This case study is about a proposed programme of work on evaluation of the various engagement activities (public and community) that are undertaken at the KEMRI-Wellcome Trust Research Programme (KWTRP). Engagement at KWTRP takes two main approaches;
- As programme-wide -stand-alone - pieces of work aimed at creating mutual understanding and respect between researchers, communities/public and other key stakeholders about things that matter most to them in research (e.g. social norms, science and research etc).
- Activities embedded within specific studies to create awareness and support of studies and strength the ethics of the study (e.g. ensure consent forms and process are appropriate, study activities respect the norms of the community etc.)
The evaluation will include process, outcome and impact studies and follow an action research design, iteratively feeding into the engagement activities. A variety of methods (qualitative, quantitative, participatory approaches) will be used to understand the effect and impact of the engagement activities on various outcomes – and the extent to which the engagement goals and objectives are being achieved. We will draw on our experiences of undertaking and evaluating community engagement at the Programme (KWTRP), recognising that all the key elements of community engagement - including goals of engagement, defining communities, and forms of representation - are highly complex and that evaluations need to take account of these. We think that existing evaluation frameworks, such as Realist Evaluation, Theory of Change, Outcome Mapping etc. might be useful in unpacking these complexities.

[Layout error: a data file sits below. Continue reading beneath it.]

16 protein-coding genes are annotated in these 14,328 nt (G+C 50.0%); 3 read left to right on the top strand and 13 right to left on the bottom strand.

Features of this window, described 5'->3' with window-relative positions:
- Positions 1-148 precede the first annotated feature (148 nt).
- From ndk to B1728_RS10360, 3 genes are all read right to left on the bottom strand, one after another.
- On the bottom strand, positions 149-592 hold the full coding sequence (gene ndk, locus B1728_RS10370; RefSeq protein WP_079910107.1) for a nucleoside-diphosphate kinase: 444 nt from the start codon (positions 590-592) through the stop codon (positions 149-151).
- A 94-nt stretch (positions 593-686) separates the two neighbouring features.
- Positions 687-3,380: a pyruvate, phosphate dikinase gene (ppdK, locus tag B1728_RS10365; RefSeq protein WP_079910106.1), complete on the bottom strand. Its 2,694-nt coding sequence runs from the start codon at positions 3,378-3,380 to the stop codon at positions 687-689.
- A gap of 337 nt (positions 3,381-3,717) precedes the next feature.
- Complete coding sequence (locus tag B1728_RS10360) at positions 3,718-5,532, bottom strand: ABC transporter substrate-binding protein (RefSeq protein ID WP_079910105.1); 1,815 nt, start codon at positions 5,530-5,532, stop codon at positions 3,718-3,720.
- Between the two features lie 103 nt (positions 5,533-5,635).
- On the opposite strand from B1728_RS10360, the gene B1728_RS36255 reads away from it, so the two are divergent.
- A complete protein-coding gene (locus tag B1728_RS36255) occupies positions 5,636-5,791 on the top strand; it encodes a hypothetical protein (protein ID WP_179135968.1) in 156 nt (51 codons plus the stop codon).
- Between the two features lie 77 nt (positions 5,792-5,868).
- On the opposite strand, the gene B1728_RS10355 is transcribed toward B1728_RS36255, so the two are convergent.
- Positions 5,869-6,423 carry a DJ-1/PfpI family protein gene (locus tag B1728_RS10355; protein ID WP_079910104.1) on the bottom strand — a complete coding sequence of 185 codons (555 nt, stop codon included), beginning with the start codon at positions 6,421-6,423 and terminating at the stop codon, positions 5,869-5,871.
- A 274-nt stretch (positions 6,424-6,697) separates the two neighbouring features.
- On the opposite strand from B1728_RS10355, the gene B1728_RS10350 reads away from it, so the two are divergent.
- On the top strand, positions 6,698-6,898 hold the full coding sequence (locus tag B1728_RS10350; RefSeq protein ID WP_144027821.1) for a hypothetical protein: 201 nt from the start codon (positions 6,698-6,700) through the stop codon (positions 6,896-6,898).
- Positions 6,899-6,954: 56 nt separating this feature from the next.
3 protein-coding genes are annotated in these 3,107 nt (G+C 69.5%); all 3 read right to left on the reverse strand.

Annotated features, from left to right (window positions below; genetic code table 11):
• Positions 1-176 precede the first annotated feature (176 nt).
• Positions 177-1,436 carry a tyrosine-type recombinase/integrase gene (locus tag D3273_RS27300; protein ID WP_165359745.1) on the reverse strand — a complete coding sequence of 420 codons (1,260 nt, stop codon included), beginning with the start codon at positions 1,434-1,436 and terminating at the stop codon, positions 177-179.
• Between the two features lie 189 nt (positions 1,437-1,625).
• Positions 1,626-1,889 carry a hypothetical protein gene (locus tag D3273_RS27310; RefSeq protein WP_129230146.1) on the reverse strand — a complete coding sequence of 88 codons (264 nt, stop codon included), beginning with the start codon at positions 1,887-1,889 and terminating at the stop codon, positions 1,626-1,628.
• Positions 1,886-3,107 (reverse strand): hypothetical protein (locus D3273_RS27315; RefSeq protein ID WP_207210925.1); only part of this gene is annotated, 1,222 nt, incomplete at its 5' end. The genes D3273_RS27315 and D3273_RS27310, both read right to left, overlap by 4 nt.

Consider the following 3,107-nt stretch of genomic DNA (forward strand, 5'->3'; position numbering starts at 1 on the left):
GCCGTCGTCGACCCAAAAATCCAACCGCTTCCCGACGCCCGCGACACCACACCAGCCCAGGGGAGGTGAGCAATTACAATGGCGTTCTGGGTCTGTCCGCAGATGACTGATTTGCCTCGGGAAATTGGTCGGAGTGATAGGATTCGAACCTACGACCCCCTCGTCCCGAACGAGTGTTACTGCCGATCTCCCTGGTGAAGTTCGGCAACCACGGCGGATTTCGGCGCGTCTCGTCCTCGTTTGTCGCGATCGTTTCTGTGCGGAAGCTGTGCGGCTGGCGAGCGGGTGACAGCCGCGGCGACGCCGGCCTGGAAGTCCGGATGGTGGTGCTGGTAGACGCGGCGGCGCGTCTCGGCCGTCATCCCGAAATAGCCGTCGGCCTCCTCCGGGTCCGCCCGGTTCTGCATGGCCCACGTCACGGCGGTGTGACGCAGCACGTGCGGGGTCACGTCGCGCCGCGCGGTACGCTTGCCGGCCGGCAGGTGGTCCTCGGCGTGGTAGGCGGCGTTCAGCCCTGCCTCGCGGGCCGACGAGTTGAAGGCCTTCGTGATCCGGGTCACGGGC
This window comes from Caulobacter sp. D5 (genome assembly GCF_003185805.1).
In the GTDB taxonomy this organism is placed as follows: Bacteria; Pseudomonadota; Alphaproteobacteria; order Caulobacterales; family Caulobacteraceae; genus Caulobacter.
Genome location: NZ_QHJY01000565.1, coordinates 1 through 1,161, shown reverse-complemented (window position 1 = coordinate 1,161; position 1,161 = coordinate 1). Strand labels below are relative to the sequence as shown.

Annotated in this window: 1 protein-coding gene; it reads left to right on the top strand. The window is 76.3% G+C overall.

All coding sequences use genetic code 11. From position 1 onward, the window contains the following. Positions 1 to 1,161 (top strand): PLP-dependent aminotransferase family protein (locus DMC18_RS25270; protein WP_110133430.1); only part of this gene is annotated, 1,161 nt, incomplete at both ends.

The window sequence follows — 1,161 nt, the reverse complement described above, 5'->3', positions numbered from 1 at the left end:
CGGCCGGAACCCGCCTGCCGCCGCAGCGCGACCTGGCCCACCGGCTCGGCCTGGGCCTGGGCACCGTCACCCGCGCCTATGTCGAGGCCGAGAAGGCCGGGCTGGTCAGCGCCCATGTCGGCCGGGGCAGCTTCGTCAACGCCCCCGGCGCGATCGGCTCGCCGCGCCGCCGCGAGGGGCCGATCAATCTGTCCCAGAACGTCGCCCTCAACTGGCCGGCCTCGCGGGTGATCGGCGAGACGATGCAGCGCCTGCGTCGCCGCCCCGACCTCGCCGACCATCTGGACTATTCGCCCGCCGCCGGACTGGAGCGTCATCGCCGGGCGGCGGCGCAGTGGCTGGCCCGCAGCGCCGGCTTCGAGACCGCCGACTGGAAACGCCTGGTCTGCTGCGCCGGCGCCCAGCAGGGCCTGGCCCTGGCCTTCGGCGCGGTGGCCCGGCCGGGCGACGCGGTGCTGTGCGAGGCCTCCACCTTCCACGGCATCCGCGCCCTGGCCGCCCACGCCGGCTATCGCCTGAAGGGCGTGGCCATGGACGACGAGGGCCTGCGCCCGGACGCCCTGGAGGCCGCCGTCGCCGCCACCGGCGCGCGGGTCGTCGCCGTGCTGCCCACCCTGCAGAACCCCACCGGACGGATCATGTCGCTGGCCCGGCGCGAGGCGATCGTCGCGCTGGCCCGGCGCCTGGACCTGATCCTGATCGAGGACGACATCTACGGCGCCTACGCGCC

The below summarises the discussion between the presenter, discussant and the rest of the room about the case study.
The Engagement Interventions
This case study spans a broad range of activities undertaken by KEMRI and endeavours to summarise these on a programme-wide level. However, there is so much activity in the programme that in doing so the overarching goals are at risk of being lost.
Delivering interventions in a busy environment
When findings are being discussed, there was a question about which ‘intervention’ they relate to: the goals, the study, the programmes, the individual activities? The team clarified that the “intervention” in this case is the CE activities themselves. It was also suggested that a description of what it is that makes a discrete set of activities into an intervention could be a paper in itself.